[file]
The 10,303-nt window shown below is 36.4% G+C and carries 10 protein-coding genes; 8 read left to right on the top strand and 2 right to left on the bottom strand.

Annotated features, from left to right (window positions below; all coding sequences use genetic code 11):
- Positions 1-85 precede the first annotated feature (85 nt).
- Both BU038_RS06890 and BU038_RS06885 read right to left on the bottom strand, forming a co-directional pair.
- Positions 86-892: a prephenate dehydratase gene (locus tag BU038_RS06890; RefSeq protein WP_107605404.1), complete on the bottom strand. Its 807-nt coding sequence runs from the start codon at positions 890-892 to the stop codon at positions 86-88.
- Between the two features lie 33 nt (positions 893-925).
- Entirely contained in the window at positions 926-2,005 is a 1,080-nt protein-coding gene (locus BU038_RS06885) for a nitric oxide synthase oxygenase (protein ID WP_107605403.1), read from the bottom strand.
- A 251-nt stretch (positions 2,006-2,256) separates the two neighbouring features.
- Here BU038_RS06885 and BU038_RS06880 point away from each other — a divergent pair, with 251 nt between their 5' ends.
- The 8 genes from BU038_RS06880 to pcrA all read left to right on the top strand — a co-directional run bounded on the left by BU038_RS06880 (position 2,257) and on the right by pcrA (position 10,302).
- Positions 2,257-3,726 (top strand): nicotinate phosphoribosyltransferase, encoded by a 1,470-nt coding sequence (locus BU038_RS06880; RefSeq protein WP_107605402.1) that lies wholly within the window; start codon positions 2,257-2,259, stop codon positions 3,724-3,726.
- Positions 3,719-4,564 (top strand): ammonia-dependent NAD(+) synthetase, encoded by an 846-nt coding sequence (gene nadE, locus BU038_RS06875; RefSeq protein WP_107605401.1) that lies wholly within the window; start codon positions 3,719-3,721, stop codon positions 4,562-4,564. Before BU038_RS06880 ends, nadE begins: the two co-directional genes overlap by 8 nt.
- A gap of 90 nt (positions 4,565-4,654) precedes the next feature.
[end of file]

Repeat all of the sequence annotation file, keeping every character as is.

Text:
The 10,303-nt window shown below is 36.4% G+C and carries 10 protein-coding genes; 8 read left to right on the top strand and 2 right to left on the bottom strand.

Annotated features, from left to right (window positions below; all coding sequences use genetic code 11):
- Positions 1-85 precede the first annotated feature (85 nt).
- Both BU038_RS06890 and BU038_RS06885 read right to left on the bottom strand, forming a co-directional pair.
- Positions 86-892: a prephenate dehydratase gene (locus tag BU038_RS06890; RefSeq protein WP_107605404.1), complete on the bottom strand. Its 807-nt coding sequence runs from the start codon at positions 890-892 to the stop codon at positions 86-88.
- Between the two features lie 33 nt (positions 893-925).
- Entirely contained in the window at positions 926-2,005 is a 1,080-nt protein-coding gene (locus BU038_RS06885) for a nitric oxide synthase oxygenase (protein ID WP_107605403.1), read from the bottom strand.
- A 251-nt stretch (positions 2,006-2,256) separates the two neighbouring features.
- Here BU038_RS06885 and BU038_RS06880 point away from each other — a divergent pair, with 251 nt between their 5' ends.
- The 8 genes from BU038_RS06880 to pcrA all read left to right on the top strand — a co-directional run bounded on the left by BU038_RS06880 (position 2,257) and on the right by pcrA (position 10,302).
- Positions 2,257-3,726 (top strand): nicotinate phosphoribosyltransferase, encoded by a 1,470-nt coding sequence (locus BU038_RS06880; RefSeq protein WP_107605402.1) that lies wholly within the window; start codon positions 2,257-2,259, stop codon positions 3,724-3,726.
- Positions 3,719-4,564 (top strand): ammonia-dependent NAD(+) synthetase, encoded by an 846-nt coding sequence (gene nadE, locus BU038_RS06875; RefSeq protein WP_107605401.1) that lies wholly within the window; start codon positions 3,719-3,721, stop codon positions 4,562-4,564. Before BU038_RS06880 ends, nadE begins: the two co-directional genes overlap by 8 nt.
- A gap of 90 nt (positions 4,565-4,654) precedes the next feature.